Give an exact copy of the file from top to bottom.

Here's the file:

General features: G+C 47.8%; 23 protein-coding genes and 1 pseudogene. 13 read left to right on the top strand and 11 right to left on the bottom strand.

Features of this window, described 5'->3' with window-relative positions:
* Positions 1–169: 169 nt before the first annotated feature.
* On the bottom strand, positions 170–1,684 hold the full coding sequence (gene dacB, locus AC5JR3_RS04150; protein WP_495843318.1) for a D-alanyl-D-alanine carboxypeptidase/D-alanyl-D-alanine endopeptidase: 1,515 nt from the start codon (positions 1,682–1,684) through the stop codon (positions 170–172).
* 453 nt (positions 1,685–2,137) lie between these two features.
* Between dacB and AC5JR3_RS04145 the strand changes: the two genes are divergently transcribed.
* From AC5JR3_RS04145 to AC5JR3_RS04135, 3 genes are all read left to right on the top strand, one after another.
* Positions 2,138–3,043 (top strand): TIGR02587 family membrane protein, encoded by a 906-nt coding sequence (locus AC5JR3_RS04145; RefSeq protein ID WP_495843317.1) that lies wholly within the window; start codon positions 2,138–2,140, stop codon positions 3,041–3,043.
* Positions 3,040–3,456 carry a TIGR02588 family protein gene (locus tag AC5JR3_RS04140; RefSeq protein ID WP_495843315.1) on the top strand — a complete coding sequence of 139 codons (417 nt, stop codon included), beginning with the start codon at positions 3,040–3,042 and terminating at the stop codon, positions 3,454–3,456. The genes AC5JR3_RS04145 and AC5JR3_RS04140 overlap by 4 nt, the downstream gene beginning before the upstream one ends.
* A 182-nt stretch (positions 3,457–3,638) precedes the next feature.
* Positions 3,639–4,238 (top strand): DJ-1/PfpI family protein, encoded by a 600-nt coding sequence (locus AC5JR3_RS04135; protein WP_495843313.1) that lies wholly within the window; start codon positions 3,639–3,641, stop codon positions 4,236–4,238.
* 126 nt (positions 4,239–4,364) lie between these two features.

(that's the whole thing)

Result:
General features: G+C 47.8%; 23 protein-coding genes and 1 pseudogene. 13 read left to right on the top strand and 11 right to left on the bottom strand.

Features of this window, described 5'->3' with window-relative positions:
* Positions 1–169: 169 nt before the first annotated feature.
* On the bottom strand, positions 170–1,684 hold the full coding sequence (gene dacB, locus AC5JR3_RS04150; protein WP_495843318.1) for a D-alanyl-D-alanine carboxypeptidase/D-alanyl-D-alanine endopeptidase: 1,515 nt from the start codon (positions 1,682–1,684) through the stop codon (positions 170–172).
* 453 nt (positions 1,685–2,137) lie between these two features.
* Between dacB and AC5JR3_RS04145 the strand changes: the two genes are divergently transcribed.
* From AC5JR3_RS04145 to AC5JR3_RS04135, 3 genes are all read left to right on the top strand, one after another.
* Positions 2,138–3,043 (top strand): TIGR02587 family membrane protein, encoded by a 906-nt coding sequence (locus AC5JR3_RS04145; RefSeq protein ID WP_495843317.1) that lies wholly within the window; start codon positions 2,138–2,140, stop codon positions 3,041–3,043.
* Positions 3,040–3,456 carry a TIGR02588 family protein gene (locus tag AC5JR3_RS04140; RefSeq protein ID WP_495843315.1) on the top strand — a complete coding sequence of 139 codons (417 nt, stop codon included), beginning with the start codon at positions 3,040–3,042 and terminating at the stop codon, positions 3,454–3,456. The genes AC5JR3_RS04145 and AC5JR3_RS04140 overlap by 4 nt, the downstream gene beginning before the upstream one ends.
* A 182-nt stretch (positions 3,457–3,638) precedes the next feature.
* Positions 3,639–4,238 (top strand): DJ-1/PfpI family protein, encoded by a 600-nt coding sequence (locus AC5JR3_RS04135; protein WP_495843313.1) that lies wholly within the window; start codon positions 3,639–3,641, stop codon positions 4,236–4,238.
* 126 nt (positions 4,239–4,364) lie between these two features.